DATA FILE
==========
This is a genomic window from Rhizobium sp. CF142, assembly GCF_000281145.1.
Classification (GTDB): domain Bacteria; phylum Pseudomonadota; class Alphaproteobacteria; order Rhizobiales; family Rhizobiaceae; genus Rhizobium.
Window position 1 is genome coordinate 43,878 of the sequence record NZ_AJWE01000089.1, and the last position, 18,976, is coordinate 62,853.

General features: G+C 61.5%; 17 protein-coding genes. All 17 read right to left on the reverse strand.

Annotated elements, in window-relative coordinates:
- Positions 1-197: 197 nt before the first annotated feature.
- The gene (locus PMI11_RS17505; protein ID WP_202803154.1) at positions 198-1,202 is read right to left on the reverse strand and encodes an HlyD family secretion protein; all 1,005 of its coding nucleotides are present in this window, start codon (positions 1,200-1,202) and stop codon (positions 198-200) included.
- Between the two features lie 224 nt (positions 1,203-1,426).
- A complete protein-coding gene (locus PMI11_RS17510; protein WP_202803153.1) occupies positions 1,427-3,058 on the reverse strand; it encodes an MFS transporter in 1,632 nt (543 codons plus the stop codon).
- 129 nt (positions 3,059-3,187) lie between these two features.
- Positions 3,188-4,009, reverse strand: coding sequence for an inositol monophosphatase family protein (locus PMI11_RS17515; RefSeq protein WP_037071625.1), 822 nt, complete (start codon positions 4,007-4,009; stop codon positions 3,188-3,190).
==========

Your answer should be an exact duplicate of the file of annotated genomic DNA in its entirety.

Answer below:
This is a genomic window from Rhizobium sp. CF142, assembly GCF_000281145.1.
Classification (GTDB): domain Bacteria; phylum Pseudomonadota; class Alphaproteobacteria; order Rhizobiales; family Rhizobiaceae; genus Rhizobium.
Window position 1 is genome coordinate 43,878 of the sequence record NZ_AJWE01000089.1, and the last position, 18,976, is coordinate 62,853.

General features: G+C 61.5%; 17 protein-coding genes. All 17 read right to left on the reverse strand.

Annotated elements, in window-relative coordinates:
- Positions 1-197: 197 nt before the first annotated feature.
- The gene (locus PMI11_RS17505; protein ID WP_202803154.1) at positions 198-1,202 is read right to left on the reverse strand and encodes an HlyD family secretion protein; all 1,005 of its coding nucleotides are present in this window, start codon (positions 1,200-1,202) and stop codon (positions 198-200) included.
- Between the two features lie 224 nt (positions 1,203-1,426).
- A complete protein-coding gene (locus PMI11_RS17510; protein WP_202803153.1) occupies positions 1,427-3,058 on the reverse strand; it encodes an MFS transporter in 1,632 nt (543 codons plus the stop codon).
- 129 nt (positions 3,059-3,187) lie between these two features.
- Positions 3,188-4,009, reverse strand: coding sequence for an inositol monophosphatase family protein (locus PMI11_RS17515; RefSeq protein WP_037071625.1), 822 nt, complete (start codon positions 4,007-4,009; stop codon positions 3,188-3,190).